Canada and the World, Ep. 23: Canada versus the United States
A new podcast series from OpenCanada.org and the Balsillie School of International Affairs.
How do Canada and the United States compare when it comes to politics, responses to migration issues, and public discourse, including political discussions on social media? With the securitization of migration happening in the US under the direction of President Donald Trump, this episode delves into questions such as: To what extent does the “Trump effect” exist in Canada? Will migration be an election issue this year? What importance does language play in political discourse, especially on social media? And, what will Canada-US relations look like this year, with questions surrounding the state of the USMCA/CUSMA trade deal and a current US government shutdown?
Bessma Momani is professor at the Balsillie School of International Affairs and University of Waterloo and a senior fellow at the Centre for International Governance Innovation. She’s also a non-resident senior fellow at the Stimson Center in Washington, D.C. and a Fulbright Scholar. She has been non-resident senior fellow at the Brookings Institution in Washington, D.C. and a 2015 Fellow at the Pierre Elliott Trudeau Foundation. She’s a frequent analyst and expert on international affairs in Canadian and global media.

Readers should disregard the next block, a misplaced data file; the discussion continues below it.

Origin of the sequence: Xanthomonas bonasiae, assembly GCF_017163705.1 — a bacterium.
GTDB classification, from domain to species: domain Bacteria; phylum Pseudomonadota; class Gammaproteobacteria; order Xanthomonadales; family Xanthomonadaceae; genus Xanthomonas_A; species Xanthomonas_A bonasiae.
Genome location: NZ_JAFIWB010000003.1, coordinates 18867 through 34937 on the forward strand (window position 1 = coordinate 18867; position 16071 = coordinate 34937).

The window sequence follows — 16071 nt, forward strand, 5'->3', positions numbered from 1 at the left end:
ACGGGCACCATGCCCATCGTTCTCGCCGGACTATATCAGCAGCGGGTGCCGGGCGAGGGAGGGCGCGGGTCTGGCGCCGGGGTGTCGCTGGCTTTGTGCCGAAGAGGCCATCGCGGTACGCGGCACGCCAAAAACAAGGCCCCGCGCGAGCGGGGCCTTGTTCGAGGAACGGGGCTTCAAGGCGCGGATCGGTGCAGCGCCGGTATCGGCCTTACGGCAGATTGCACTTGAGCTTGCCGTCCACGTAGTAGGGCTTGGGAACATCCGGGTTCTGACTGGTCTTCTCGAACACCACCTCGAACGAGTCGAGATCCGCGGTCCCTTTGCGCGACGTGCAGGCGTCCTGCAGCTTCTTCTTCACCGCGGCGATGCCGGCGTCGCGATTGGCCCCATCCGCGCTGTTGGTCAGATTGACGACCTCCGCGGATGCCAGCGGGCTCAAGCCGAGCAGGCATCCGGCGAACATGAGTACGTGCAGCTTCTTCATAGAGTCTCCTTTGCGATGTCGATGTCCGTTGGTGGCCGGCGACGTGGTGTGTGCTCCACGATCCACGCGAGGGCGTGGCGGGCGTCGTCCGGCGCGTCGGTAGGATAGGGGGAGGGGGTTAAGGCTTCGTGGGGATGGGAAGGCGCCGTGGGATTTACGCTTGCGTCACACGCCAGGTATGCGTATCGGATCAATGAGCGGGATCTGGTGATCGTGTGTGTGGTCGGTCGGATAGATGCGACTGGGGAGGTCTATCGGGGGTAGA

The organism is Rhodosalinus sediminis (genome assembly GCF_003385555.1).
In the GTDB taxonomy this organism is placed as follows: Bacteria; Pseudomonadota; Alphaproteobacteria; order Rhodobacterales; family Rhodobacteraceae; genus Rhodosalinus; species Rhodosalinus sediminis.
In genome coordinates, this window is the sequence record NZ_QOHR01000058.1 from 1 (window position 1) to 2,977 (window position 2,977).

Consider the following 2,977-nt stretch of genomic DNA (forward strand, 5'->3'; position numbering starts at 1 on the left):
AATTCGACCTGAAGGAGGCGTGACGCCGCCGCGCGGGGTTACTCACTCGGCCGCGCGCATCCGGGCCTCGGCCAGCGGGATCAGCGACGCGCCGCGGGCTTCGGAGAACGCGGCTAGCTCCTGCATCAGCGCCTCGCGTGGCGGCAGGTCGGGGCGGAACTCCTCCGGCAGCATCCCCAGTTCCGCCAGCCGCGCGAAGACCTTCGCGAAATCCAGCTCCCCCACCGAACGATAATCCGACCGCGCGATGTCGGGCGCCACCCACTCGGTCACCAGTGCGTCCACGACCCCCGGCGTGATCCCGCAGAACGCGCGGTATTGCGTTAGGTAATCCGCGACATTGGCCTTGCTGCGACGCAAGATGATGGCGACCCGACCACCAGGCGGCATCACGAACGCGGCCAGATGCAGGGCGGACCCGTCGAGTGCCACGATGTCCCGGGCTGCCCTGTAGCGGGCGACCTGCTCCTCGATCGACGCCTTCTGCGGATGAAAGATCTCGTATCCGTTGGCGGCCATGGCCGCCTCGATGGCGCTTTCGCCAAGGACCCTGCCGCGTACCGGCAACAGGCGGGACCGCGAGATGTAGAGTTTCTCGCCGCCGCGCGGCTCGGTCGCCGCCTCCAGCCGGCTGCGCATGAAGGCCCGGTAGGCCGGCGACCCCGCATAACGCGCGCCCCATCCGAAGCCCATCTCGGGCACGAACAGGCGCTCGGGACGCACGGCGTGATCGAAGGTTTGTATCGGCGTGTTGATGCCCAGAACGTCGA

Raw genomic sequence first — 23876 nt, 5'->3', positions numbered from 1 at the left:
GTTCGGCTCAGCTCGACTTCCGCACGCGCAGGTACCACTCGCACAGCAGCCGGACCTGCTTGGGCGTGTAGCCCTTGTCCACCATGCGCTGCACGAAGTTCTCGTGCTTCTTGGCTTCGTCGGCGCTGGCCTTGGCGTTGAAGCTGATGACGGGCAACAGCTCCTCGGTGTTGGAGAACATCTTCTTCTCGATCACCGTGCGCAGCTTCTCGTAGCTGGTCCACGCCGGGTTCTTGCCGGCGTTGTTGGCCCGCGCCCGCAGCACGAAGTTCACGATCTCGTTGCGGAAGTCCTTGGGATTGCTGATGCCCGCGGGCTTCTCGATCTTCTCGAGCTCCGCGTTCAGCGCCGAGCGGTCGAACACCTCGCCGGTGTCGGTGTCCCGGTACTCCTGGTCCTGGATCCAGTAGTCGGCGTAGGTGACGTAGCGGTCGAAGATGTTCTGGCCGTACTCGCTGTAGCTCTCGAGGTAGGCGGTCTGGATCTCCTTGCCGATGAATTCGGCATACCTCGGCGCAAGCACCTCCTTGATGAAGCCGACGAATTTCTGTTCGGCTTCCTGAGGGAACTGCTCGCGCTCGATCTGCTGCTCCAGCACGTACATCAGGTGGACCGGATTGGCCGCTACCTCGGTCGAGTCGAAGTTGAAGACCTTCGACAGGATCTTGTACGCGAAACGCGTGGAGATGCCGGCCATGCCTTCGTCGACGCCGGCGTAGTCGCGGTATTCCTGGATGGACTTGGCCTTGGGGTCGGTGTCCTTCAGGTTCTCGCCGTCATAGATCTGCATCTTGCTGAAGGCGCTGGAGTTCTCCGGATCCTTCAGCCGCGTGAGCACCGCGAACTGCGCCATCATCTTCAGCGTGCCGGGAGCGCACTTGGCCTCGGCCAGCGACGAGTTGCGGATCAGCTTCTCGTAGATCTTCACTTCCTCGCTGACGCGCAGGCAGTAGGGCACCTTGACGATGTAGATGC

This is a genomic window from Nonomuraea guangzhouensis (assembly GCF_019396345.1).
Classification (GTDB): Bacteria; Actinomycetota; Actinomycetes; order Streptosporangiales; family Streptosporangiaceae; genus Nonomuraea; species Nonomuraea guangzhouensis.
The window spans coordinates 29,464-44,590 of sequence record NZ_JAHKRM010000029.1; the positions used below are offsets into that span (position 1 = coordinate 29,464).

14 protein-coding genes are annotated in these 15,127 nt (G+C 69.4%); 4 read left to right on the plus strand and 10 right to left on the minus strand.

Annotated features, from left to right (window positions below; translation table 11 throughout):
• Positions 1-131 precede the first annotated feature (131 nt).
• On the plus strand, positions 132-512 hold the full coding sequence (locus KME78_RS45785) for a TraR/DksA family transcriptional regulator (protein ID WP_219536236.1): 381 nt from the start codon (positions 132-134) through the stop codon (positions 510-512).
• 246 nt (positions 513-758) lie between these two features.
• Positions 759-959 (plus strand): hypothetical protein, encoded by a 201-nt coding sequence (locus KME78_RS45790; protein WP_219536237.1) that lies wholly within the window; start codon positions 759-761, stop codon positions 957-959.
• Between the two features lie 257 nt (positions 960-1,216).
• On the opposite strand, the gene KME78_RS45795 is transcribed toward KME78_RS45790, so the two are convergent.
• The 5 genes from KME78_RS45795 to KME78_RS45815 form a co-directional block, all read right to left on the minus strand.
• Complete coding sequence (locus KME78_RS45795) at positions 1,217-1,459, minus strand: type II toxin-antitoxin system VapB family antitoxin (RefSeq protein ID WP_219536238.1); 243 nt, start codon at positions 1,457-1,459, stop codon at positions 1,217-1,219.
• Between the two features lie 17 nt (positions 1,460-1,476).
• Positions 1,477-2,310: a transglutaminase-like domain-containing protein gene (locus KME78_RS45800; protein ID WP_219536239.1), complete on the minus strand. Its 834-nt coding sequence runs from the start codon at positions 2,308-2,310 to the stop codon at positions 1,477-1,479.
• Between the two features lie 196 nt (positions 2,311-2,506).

This week’s guests
Emmett Macfarlane is an associate professor at the University of Waterloo, specializing in Canadian politics and public policy. His research explores the relationships between rights, governance and public policy, with a particular focus on the Supreme Court of Canada’s impact on public policy and political discourse under the Charter of Rights and Freedoms.
Aaron Ettinger is also an associate professor at the University of Waterloo, specializing in international relations and US foreign policy. Aaron has published on US and Canadian foreign policy, and the private military industry. His current research project focuses on continuity and change in US foreign policy since 2001 and its implications for world order.
Emma Dreher is a Ph.D. candidate at Syracuse University. Emma is a graduate of the Balsillie School of International Affairs where she earned her Master’s in International Public Policy. Her current research interests centre on the politics of US policymaking and the policy implications of (new) media polarization within contemporary politics.
Canada and The World is produced and edited by Matthew Markudis. Each episode can be found on iTunes and other podcast applications.